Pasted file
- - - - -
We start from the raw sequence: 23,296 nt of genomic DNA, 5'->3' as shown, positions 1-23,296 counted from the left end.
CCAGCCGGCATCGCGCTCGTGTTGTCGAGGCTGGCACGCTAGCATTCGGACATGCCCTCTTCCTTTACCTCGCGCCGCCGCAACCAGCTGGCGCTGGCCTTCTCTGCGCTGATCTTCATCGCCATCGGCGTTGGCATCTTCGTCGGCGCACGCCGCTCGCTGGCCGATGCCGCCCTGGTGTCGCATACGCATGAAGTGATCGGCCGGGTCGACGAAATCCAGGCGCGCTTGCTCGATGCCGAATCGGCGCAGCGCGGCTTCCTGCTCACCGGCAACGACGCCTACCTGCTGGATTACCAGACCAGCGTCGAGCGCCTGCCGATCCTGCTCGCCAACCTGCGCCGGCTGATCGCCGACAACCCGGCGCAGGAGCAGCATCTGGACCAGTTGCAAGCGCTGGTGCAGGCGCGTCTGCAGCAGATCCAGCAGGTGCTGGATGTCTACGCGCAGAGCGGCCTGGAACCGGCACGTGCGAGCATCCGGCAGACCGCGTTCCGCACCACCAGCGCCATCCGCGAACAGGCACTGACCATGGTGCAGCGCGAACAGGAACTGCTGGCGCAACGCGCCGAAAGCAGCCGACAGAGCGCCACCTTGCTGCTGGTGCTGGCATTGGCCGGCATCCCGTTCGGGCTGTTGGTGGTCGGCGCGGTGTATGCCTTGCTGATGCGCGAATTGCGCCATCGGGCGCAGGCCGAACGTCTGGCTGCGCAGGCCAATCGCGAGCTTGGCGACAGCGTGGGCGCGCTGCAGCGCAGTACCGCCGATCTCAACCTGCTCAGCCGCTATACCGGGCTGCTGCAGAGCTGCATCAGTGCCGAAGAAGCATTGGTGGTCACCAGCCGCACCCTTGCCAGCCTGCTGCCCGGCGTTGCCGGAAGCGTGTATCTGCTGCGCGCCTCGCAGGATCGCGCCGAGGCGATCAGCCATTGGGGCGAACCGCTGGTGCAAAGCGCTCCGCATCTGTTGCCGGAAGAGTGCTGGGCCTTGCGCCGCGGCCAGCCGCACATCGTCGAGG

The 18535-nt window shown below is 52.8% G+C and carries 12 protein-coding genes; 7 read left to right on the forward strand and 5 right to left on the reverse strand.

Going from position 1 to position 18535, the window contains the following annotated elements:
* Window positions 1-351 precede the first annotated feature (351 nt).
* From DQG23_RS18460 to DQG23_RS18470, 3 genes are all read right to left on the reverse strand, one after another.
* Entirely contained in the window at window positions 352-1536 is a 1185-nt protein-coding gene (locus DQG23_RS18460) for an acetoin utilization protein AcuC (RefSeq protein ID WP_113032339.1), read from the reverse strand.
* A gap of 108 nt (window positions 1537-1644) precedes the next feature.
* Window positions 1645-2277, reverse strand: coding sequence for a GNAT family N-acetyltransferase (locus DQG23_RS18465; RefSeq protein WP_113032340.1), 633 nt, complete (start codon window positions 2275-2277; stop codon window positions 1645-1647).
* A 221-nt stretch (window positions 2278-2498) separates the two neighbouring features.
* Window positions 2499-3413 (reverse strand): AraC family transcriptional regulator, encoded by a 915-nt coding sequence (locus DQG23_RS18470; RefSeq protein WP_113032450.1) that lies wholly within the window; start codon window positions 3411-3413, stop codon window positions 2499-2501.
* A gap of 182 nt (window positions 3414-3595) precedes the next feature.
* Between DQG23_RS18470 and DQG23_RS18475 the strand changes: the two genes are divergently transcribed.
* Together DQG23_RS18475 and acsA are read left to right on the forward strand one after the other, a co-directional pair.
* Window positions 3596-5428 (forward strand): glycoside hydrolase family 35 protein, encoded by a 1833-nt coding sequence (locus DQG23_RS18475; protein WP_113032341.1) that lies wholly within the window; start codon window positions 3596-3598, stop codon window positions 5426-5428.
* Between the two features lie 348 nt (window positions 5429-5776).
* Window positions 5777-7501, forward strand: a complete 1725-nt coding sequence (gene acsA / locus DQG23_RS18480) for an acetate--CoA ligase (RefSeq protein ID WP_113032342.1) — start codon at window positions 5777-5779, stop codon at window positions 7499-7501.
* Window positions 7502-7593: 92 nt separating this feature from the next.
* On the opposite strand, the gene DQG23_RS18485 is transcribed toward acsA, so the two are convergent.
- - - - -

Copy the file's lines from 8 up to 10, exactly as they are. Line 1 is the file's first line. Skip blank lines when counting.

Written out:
* A gap of 108 nt (window positions 1537-1644) precedes the next feature.
* Window positions 1645-2277, reverse strand: coding sequence for a GNAT family N-acetyltransferase (locus DQG23_RS18465; RefSeq protein WP_113032340.1), 633 nt, complete (start codon window positions 2275-2277; stop codon window positions 1645-1647).
* A 221-nt stretch (window positions 2278-2498) separates the two neighbouring features.